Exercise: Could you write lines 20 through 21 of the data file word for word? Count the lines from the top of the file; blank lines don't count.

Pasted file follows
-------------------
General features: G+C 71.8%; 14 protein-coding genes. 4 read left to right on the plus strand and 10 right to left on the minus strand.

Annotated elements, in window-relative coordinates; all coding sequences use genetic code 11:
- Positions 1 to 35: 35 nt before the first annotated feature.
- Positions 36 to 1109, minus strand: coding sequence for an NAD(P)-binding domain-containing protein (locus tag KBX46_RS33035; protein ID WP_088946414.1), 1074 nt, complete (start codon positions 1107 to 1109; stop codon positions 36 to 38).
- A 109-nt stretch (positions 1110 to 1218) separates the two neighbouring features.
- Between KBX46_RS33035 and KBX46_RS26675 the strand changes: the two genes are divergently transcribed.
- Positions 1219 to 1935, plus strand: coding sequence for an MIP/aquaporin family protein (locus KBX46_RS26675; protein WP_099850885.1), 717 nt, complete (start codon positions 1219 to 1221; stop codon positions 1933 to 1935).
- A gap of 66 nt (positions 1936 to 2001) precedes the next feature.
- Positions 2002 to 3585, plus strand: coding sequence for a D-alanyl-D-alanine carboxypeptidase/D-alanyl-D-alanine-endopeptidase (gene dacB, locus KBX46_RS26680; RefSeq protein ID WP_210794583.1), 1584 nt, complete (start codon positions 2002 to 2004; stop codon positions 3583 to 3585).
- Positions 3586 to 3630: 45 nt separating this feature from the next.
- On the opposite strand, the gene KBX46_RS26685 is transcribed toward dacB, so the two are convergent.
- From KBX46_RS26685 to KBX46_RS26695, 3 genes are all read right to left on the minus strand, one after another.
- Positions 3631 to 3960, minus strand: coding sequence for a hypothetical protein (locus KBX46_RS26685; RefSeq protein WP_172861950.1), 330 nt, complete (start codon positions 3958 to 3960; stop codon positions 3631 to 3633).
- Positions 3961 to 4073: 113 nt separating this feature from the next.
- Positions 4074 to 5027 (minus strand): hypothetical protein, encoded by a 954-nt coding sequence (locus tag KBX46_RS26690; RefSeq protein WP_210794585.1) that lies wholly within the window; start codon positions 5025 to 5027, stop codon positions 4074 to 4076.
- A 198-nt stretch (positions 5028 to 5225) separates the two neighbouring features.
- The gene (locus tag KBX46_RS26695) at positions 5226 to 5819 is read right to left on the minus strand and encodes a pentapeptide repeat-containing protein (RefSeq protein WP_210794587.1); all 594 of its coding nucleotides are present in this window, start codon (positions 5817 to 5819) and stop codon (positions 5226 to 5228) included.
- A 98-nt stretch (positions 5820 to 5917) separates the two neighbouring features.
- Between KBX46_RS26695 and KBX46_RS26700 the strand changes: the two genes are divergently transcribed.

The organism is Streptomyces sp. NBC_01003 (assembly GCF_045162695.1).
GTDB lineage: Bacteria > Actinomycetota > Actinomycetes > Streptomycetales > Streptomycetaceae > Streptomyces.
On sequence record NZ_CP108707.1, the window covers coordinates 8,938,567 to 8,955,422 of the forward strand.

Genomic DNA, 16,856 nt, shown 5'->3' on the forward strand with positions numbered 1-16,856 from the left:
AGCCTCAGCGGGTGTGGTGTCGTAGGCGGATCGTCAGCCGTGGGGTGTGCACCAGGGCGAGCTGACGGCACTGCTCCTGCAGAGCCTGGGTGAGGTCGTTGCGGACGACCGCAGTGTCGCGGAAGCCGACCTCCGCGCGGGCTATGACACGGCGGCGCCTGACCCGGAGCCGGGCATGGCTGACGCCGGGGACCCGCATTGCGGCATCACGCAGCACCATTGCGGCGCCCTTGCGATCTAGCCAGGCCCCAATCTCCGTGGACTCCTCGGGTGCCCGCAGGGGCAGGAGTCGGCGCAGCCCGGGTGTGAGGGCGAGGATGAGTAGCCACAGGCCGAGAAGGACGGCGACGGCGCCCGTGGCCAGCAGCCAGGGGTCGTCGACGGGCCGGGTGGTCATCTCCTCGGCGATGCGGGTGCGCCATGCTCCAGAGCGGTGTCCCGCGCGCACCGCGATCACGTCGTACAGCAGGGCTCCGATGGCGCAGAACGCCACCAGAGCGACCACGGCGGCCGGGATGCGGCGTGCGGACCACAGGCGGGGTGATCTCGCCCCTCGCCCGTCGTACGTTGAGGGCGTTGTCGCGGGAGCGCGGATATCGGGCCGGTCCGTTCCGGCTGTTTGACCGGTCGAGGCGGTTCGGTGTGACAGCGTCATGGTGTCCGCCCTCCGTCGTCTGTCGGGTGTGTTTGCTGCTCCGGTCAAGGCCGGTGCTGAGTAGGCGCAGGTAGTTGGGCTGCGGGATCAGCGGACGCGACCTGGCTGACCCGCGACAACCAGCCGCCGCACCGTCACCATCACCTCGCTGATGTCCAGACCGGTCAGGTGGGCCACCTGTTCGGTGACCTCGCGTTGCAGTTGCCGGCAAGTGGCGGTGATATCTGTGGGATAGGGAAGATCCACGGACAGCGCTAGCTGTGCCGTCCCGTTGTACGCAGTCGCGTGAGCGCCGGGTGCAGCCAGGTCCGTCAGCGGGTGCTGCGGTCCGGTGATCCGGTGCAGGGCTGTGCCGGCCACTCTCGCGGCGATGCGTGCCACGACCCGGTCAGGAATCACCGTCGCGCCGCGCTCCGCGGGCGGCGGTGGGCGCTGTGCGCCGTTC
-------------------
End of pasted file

The organism is Streptomyces sp. NBC_01003 (assembly GCF_045162695.1).
GTDB lineage: Bacteria > Actinomycetota > Actinomycetes > Streptomycetales > Streptomycetaceae > Streptomyces.